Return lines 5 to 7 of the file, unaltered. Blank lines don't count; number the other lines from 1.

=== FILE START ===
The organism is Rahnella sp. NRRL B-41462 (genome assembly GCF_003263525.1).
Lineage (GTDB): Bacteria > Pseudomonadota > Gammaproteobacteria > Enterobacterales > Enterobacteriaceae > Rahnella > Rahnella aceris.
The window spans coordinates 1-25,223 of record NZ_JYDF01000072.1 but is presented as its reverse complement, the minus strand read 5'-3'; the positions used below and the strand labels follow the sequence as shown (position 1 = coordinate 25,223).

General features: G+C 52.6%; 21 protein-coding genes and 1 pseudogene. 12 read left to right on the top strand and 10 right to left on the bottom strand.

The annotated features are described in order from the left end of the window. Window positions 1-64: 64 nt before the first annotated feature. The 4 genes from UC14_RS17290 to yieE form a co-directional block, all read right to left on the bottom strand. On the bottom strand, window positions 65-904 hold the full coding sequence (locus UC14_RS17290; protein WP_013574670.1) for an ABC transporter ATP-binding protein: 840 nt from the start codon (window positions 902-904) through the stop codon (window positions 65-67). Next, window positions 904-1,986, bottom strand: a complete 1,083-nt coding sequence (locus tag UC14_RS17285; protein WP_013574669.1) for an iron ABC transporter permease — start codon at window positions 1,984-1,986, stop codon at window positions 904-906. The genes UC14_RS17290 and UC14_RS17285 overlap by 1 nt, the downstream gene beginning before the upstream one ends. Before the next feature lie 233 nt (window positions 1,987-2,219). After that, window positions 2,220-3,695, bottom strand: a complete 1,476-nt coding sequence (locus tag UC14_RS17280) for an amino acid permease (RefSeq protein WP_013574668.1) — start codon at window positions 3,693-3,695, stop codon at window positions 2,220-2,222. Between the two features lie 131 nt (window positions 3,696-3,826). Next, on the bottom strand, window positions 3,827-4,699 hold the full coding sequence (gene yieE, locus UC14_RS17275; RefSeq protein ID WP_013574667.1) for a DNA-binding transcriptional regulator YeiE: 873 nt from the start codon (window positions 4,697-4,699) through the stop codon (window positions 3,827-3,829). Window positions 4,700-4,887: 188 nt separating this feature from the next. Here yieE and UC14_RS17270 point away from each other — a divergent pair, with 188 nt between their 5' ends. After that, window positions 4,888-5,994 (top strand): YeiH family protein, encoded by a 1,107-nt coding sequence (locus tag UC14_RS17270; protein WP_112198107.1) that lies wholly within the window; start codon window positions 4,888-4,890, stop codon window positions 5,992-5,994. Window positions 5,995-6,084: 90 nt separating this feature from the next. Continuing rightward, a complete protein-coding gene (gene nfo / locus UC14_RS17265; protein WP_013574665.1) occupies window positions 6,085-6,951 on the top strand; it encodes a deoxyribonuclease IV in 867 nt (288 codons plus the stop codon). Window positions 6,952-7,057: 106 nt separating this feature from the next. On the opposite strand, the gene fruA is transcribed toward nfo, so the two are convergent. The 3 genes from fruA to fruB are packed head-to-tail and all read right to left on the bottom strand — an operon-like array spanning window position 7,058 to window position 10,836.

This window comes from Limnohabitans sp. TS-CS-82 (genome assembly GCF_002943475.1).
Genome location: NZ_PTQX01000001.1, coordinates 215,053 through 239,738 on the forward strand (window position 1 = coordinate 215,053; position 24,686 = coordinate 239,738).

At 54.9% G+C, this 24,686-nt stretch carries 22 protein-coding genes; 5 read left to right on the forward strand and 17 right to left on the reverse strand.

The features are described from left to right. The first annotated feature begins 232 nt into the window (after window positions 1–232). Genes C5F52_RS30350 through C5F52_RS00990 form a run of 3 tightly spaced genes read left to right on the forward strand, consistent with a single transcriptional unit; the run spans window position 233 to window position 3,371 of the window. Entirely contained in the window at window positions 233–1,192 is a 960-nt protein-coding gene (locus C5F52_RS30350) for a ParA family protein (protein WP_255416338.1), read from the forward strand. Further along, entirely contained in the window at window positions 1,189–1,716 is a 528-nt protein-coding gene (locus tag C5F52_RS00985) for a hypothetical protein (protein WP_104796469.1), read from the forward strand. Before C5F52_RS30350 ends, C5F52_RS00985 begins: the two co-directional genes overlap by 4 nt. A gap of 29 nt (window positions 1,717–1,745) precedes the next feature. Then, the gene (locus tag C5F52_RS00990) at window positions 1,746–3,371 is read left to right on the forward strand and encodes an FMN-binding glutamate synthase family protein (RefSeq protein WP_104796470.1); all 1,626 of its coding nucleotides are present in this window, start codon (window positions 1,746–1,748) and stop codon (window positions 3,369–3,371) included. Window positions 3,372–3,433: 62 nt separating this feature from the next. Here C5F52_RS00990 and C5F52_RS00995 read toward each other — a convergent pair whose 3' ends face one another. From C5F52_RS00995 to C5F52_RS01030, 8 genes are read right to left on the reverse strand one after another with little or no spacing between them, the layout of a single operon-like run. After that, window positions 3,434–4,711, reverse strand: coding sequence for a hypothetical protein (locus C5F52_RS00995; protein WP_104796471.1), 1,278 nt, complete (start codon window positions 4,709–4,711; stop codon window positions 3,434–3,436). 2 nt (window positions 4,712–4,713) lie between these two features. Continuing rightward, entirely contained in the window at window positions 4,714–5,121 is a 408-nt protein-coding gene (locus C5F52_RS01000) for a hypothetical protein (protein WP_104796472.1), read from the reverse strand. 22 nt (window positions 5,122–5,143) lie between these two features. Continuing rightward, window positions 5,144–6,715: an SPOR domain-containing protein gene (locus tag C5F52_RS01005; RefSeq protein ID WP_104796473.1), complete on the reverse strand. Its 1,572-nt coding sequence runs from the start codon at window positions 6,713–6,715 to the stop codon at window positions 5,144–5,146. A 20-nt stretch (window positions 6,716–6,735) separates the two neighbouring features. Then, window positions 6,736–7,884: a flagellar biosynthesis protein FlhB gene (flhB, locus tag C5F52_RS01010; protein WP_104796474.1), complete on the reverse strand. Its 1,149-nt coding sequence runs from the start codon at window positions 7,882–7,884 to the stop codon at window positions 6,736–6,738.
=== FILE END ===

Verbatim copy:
The annotated features are described in order from the left end of the window. Window positions 1-64: 64 nt before the first annotated feature. The 4 genes from UC14_RS17290 to yieE form a co-directional block, all read right to left on the bottom strand. On the bottom strand, window positions 65-904 hold the full coding sequence (locus UC14_RS17290; protein WP_013574670.1) for an ABC transporter ATP-binding protein: 840 nt from the start codon (window positions 902-904) through the stop codon (window positions 65-67). Next, window positions 904-1,986, bottom strand: a complete 1,083-nt coding sequence (locus tag UC14_RS17285; protein WP_013574669.1) for an iron ABC transporter permease — start codon at window positions 1,984-1,986, stop codon at window positions 904-906. The genes UC14_RS17290 and UC14_RS17285 overlap by 1 nt, the downstream gene beginning before the upstream one ends. Before the next feature lie 233 nt (window positions 1,987-2,219). After that, window positions 2,220-3,695, bottom strand: a complete 1,476-nt coding sequence (locus tag UC14_RS17280) for an amino acid permease (RefSeq protein WP_013574668.1) — start codon at window positions 3,693-3,695, stop codon at window positions 2,220-2,222. Between the two features lie 131 nt (window positions 3,696-3,826). Next, on the bottom strand, window positions 3,827-4,699 hold the full coding sequence (gene yieE, locus UC14_RS17275; RefSeq protein ID WP_013574667.1) for a DNA-binding transcriptional regulator YeiE: 873 nt from the start codon (window positions 4,697-4,699) through the stop codon (window positions 3,827-3,829). Window positions 4,700-4,887: 188 nt separating this feature from the next. Here yieE and UC14_RS17270 point away from each other — a divergent pair, with 188 nt between their 5' ends. After that, window positions 4,888-5,994 (top strand): YeiH family protein, encoded by a 1,107-nt coding sequence (locus tag UC14_RS17270; protein WP_112198107.1) that lies wholly within the window; start codon window positions 4,888-4,890, stop codon window positions 5,992-5,994. Window positions 5,995-6,084: 90 nt separating this feature from the next. Continuing rightward, a complete protein-coding gene (gene nfo / locus UC14_RS17265; protein WP_013574665.1) occupies window positions 6,085-6,951 on the top strand; it encodes a deoxyribonuclease IV in 867 nt (288 codons plus the stop codon). Window positions 6,952-7,057: 106 nt separating this feature from the next. On the opposite strand, the gene fruA is transcribed toward nfo, so the two are convergent. The 3 genes from fruA to fruB are packed head-to-tail and all read right to left on the bottom strand — an operon-like array spanning window position 7,058 to window position 10,836.

This window comes from Limnohabitans sp. TS-CS-82 (genome assembly GCF_002943475.1).
Genome location: NZ_PTQX01000001.1, coordinates 215,053 through 239,738 on the forward strand (window position 1 = coordinate 215,053; position 24,686 = coordinate 239,738).